Two of the group decided to depart. Harris and Atkinson had new jobs waiting for them back home, and Atkinson was disgruntled that he’d had no time to collect zoological specimens, which he’d planned to sell to make up the cost of the trip. This meant that the crew were short two oarsmen. The expedition had reached the mouth of the Grand Canyon, but it wouldn’t enter unless it could recruit two people who could handle a boat and were willing to take on the river’s most dangerous rapids. Clover and Nevills borrowed a decrepit truck and drove straight through the night back to Mexican Hat, where they hoped to find volunteers.
Jotter and Gibson were finishing up a long, lazy breakfast the next morning at Marble Canyon Lodge when a rattling Buick towing a battered gray boat pulled up outside. A stocky, weather-beaten man climbed out of the car: Buzz Holmstrom. He’d learned the expedition wasn’t lost soon after arriving at the boat launch in Green River. No one needed a rescue, but curiosity drove him to the lodge: Holmstrom had come about these women on the river.
Born in a logging camp in Oregon, Holmstrom had run the Rogue, Salmon, and Snake Rivers in handmade boats. He didn’t do it for money; running rivers didn’t pay. Between boat trips, he drifted from job to job. When he wasn’t broke, he sent money home to support his mother. He’d proved too shy to make a good tour guide at his current job on Lake Mead, so he spent much of his time scraping paint and sopping up bilge water.
Holmstrom hadn’t sought any publicity for his solo trip down the Colorado, worrying that some government official might try to stop him from attempting it. Afterward, the Saturday Evening Post made him famous anyway—and paid him handsomely. Holmstrom disliked media attention, but he knew its worth. Secretly, he was concocting a plan with a fellow river runner named Amos Burg to repeat his 1937 Colorado trip. This time, Burg would make color movies of the journey. They had a half-formed idea of showing them at the World’s Fair in San Francisco.
When Holmstrom first got word about the Nevills expedition, he worried that the era of derring-do on the Colorado—his era—was coming to a close. Soon anyone with money to spare would be able to pay a guide to take them down the most dangerous river in the world. Why would they want to see films of an adventure they could go on themselves? “If that weren’t enuf trouble,” he wrote to his mother, “now these women are in the canyon—if they make it I guess it will be time for me to go and hide somewhere.”
His plan for a rescue mission wasn’t entirely altruistic. When he met Jotter and Gibson at breakfast, he told them, “I brought my boat with some idea of going hunting for you.” Jotter thought there was just a trace of embarrassment in his manner when he looked at her. “Course, I thought it would be good publicity for me, too,” Holmstrom added.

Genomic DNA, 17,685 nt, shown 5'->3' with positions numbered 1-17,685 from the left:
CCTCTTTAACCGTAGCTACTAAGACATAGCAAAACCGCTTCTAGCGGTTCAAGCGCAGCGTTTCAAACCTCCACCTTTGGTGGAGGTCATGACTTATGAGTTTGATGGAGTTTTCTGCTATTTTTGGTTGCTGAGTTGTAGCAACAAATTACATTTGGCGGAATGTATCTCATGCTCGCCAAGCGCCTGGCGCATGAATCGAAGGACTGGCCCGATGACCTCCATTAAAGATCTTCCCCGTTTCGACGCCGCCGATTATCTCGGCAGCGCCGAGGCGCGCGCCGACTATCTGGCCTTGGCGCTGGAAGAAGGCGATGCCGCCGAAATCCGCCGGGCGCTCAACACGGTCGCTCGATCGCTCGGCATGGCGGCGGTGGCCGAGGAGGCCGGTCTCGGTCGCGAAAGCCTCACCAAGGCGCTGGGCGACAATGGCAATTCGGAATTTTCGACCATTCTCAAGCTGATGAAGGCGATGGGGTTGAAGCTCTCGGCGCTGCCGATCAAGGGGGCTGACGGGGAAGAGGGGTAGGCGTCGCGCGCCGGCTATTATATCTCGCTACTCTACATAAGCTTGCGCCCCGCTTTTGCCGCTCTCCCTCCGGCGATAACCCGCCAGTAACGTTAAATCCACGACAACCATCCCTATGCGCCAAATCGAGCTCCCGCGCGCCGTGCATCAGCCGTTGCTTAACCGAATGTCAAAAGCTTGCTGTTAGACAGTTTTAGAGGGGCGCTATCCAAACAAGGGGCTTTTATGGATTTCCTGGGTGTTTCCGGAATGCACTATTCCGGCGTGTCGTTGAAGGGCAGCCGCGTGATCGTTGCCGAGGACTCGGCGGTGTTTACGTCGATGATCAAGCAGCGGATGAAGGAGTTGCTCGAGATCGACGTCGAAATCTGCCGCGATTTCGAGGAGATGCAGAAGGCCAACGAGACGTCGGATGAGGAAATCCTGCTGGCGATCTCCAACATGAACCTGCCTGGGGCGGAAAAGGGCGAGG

She was disarmed by his frankness. The trio spent the day together, wandering around the lodge. Holmstrom was a sympathetic listener. Jotter and Gibson relayed their difficulties, and Holmstrom described the rapids ahead: Soap Creek, House Rock, Hance, Sockdologer, Grapevine. He had no qualms admitting that he’d been terrified on his solo trip. One night in Cataract Canyon, he awoke in the darkness and stumbled down to the river to cling to the bowline, in a cold sweat at the thought of his boat tearing away downriver without him. But it had been worth it. What Jotter felt about plants, she realized, Holmstrom expressed in a kind of rough poetry about the Grand Canyon. “The spell of the canyon is awfully strong and it holds something of me I know it will never give up,” he once told an interviewer.
Jotter didn’t hold Holmstrom’s feelings about female river runners against him. She thought him “simply swell” and joked about losing her way in the canyon so that Holmstrom could indeed come to the rescue as he’d planned. She was open-hearted, candid, and eager for his advice. “I’ve never felt so much like a hero-worshipper,” she wrote in her journal.
She asked him if she should keep going, revealing the same doubt she’d shared in her letter to Hussey. He told her that she should.
The next day, Holmstrom treated his new acquaintances to lunch. Afterward, they said their farewells on Navajo Bridge, an enormous arch made of steel spanning the Colorado just below Lees Ferry. The river, 500 feet below, was an unfathomable green and deceptively calm. The canyon’s faces caught the sunlight and flashed vermillion. Gibson took a photograph of Jotter and Holmstrom leaning against the metalwork of the bridge, smiling and relaxed.